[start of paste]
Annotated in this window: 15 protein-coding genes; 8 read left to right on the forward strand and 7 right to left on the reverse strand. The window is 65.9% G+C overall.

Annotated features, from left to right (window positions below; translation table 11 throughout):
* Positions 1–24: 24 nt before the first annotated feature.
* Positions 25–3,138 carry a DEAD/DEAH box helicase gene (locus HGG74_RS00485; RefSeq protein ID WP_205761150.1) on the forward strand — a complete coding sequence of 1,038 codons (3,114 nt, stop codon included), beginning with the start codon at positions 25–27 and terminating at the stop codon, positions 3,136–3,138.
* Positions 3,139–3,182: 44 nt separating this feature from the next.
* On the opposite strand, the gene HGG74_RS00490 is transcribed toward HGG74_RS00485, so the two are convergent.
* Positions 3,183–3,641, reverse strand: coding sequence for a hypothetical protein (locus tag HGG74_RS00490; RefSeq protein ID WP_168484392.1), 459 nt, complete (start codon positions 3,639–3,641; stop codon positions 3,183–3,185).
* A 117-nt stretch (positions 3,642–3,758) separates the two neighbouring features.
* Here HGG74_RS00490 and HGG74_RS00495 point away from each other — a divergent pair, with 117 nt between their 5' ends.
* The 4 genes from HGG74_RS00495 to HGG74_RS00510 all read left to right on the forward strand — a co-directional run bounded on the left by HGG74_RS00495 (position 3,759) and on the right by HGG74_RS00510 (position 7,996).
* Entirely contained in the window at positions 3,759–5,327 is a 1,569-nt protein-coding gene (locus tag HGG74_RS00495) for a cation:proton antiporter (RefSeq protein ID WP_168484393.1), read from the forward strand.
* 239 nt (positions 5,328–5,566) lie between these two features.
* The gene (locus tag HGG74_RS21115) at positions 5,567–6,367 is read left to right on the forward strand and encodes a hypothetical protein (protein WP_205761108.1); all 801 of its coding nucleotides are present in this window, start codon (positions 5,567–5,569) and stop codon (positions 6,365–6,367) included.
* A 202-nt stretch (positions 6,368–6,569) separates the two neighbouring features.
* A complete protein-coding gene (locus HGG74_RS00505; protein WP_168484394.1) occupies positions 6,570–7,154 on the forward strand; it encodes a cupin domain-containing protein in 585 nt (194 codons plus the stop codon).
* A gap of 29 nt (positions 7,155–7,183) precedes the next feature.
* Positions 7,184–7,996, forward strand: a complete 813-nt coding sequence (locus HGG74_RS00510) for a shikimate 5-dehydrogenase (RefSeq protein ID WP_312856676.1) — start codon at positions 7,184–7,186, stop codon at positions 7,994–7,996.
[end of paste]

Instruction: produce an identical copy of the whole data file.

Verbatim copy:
Annotated in this window: 15 protein-coding genes; 8 read left to right on the forward strand and 7 right to left on the reverse strand. The window is 65.9% G+C overall.

Annotated features, from left to right (window positions below; translation table 11 throughout):
* Positions 1–24: 24 nt before the first annotated feature.
* Positions 25–3,138 carry a DEAD/DEAH box helicase gene (locus HGG74_RS00485; RefSeq protein ID WP_205761150.1) on the forward strand — a complete coding sequence of 1,038 codons (3,114 nt, stop codon included), beginning with the start codon at positions 25–27 and terminating at the stop codon, positions 3,136–3,138.
* Positions 3,139–3,182: 44 nt separating this feature from the next.
* On the opposite strand, the gene HGG74_RS00490 is transcribed toward HGG74_RS00485, so the two are convergent.
* Positions 3,183–3,641, reverse strand: coding sequence for a hypothetical protein (locus tag HGG74_RS00490; RefSeq protein ID WP_168484392.1), 459 nt, complete (start codon positions 3,639–3,641; stop codon positions 3,183–3,185).
* A 117-nt stretch (positions 3,642–3,758) separates the two neighbouring features.
* Here HGG74_RS00490 and HGG74_RS00495 point away from each other — a divergent pair, with 117 nt between their 5' ends.
* The 4 genes from HGG74_RS00495 to HGG74_RS00510 all read left to right on the forward strand — a co-directional run bounded on the left by HGG74_RS00495 (position 3,759) and on the right by HGG74_RS00510 (position 7,996).
* Entirely contained in the window at positions 3,759–5,327 is a 1,569-nt protein-coding gene (locus tag HGG74_RS00495) for a cation:proton antiporter (RefSeq protein ID WP_168484393.1), read from the forward strand.
* 239 nt (positions 5,328–5,566) lie between these two features.
* The gene (locus tag HGG74_RS21115) at positions 5,567–6,367 is read left to right on the forward strand and encodes a hypothetical protein (protein WP_205761108.1); all 801 of its coding nucleotides are present in this window, start codon (positions 5,567–5,569) and stop codon (positions 6,365–6,367) included.
* A 202-nt stretch (positions 6,368–6,569) separates the two neighbouring features.
* A complete protein-coding gene (locus HGG74_RS00505; protein WP_168484394.1) occupies positions 6,570–7,154 on the forward strand; it encodes a cupin domain-containing protein in 585 nt (194 codons plus the stop codon).
* A gap of 29 nt (positions 7,155–7,183) precedes the next feature.
* Positions 7,184–7,996, forward strand: a complete 813-nt coding sequence (locus HGG74_RS00510) for a shikimate 5-dehydrogenase (RefSeq protein ID WP_312856676.1) — start codon at positions 7,184–7,186, stop codon at positions 7,994–7,996.